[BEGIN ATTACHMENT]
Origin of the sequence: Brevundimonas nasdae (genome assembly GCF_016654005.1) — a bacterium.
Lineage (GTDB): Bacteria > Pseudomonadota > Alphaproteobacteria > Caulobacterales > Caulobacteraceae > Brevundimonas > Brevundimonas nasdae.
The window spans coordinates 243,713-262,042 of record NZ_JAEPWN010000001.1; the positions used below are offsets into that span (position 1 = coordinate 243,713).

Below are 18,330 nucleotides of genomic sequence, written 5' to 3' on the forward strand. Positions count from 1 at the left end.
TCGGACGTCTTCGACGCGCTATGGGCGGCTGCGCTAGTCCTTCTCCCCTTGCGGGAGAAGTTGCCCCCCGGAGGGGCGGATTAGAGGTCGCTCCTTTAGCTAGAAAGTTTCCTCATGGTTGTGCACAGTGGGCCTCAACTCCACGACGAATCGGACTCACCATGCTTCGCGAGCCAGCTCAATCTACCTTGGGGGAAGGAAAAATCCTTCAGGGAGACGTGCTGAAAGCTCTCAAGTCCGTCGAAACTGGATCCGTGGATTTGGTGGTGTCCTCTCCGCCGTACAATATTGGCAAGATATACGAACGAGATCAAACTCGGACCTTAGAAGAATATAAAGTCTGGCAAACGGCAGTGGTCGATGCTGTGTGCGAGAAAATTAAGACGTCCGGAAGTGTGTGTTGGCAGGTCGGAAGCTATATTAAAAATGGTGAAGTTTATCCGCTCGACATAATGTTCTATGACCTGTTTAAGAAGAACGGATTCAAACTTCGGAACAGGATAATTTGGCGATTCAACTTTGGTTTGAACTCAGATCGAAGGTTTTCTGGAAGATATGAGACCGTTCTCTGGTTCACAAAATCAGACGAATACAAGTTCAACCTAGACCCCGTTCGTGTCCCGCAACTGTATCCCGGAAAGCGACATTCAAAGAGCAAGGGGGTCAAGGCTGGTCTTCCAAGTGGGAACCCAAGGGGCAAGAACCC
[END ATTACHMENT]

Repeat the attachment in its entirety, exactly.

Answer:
Origin of the sequence: Brevundimonas nasdae (genome assembly GCF_016654005.1) — a bacterium.
Lineage (GTDB): Bacteria > Pseudomonadota > Alphaproteobacteria > Caulobacterales > Caulobacteraceae > Brevundimonas > Brevundimonas nasdae.
The window spans coordinates 243,713-262,042 of record NZ_JAEPWN010000001.1; the positions used below are offsets into that span (position 1 = coordinate 243,713).

Below are 18,330 nucleotides of genomic sequence, written 5' to 3' on the forward strand. Positions count from 1 at the left end.
TCGGACGTCTTCGACGCGCTATGGGCGGCTGCGCTAGTCCTTCTCCCCTTGCGGGAGAAGTTGCCCCCCGGAGGGGCGGATTAGAGGTCGCTCCTTTAGCTAGAAAGTTTCCTCATGGTTGTGCACAGTGGGCCTCAACTCCACGACGAATCGGACTCACCATGCTTCGCGAGCCAGCTCAATCTACCTTGGGGGAAGGAAAAATCCTTCAGGGAGACGTGCTGAAAGCTCTCAAGTCCGTCGAAACTGGATCCGTGGATTTGGTGGTGTCCTCTCCGCCGTACAATATTGGCAAGATATACGAACGAGATCAAACTCGGACCTTAGAAGAATATAAAGTCTGGCAAACGGCAGTGGTCGATGCTGTGTGCGAGAAAATTAAGACGTCCGGAAGTGTGTGTTGGCAGGTCGGAAGCTATATTAAAAATGGTGAAGTTTATCCGCTCGACATAATGTTCTATGACCTGTTTAAGAAGAACGGATTCAAACTTCGGAACAGGATAATTTGGCGATTCAACTTTGGTTTGAACTCAGATCGAAGGTTTTCTGGAAGATATGAGACCGTTCTCTGGTTCACAAAATCAGACGAATACAAGTTCAACCTAGACCCCGTTCGTGTCCCGCAACTGTATCCCGGAAAGCGACATTCAAAGAGCAAGGGGGTCAAGGCTGGTCTTCCAAGTGGGAACCCAAGGGGCAAGAACCC